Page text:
Tuesday, January 24, 2012

Network Decay

"Wow, that was a real moment. That's weird for MTV."
Joel McHale: "Hey, ya know what else is weird for MTV? Showing a music video."
— The Soup

Many cable channels are created to fulfill a specific programming niche, and their name is Exactly What It Says on the Tin — the Golf Channel shows golf, the History Channel shows history programs, the Game Show Network shows Game Shows, and so on.

Some channels, however, are not as wedded to their original concept as others. Meddling executives look at the demographics to whom their channel appeals and decide that, hey, since the people watching their Speculative Fiction channel are mostly 18-31 males, and Professional Wrestling is hot among that demographic, surely no one would mind if they started showing pro-wrestling! *

The fans of the original programming will mind, of course, but the channel tends to keep going regardless. This may show up with only a couple of odd programs in the schedule, but far too often, given enough time, a channel will have pretty much abandoned its original concept. Whether or not the former invariably leads to the latter is a subject for debate.

Since the network is strongly impacted by the ratings, and the highest ratings go to generally the same few demographics, this tends to lead to networks becoming more and more like each other, either in similar programming or outright airing the same shows.

Some changes can be chalked up to the changing landscape of TV. As the number of channels goes up, networks re-align themselves to try and hold some of their market. That, or the parent companies who might own seven or more cable channels each shuffle stuff for "synergy" or to reduce redundancy. Competition with new media is prevalent as well—classic reruns give way to DVD box sets, music-video channels give way to YouTube and iPods, and info-dumping all-text channels give way to the data display in a digital cable box or some new-fangled webernet site. Most of the time, it's just shifting to whatever the network feels will attract the biggest audience—and the audience that lets them charge the most for ads (especially the lucrative young adult demographic, needless to say).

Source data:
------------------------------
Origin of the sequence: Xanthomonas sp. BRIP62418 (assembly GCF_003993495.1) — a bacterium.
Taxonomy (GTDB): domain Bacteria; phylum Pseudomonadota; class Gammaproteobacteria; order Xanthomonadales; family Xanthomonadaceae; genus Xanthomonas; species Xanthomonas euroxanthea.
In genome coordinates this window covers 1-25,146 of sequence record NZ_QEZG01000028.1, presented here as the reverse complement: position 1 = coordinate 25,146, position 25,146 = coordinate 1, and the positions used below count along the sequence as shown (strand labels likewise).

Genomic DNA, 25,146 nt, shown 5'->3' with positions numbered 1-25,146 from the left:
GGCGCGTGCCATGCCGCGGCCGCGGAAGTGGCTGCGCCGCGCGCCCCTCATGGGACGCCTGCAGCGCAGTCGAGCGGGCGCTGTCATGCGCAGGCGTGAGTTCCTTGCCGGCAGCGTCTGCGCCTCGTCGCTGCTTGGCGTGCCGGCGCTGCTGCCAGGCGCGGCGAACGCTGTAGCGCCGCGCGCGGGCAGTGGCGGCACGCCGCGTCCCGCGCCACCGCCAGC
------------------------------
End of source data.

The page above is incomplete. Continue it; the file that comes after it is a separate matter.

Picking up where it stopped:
While in many cases this is seen as depressing, this isn't always a bad thing; the channel could just as easily be better after the shift. If the Network Decay works out, it may expose the channel to thousands of new viewers, who would normally never watch the network in the first place. Or perhaps the earlier direction just was not working out and the network made changes in order to get better and more profitable programming. Furthermore, there are several good shows floating around in Development Hell that wouldn't stand a chance of getting picked up unless a network decides to spread its wings.

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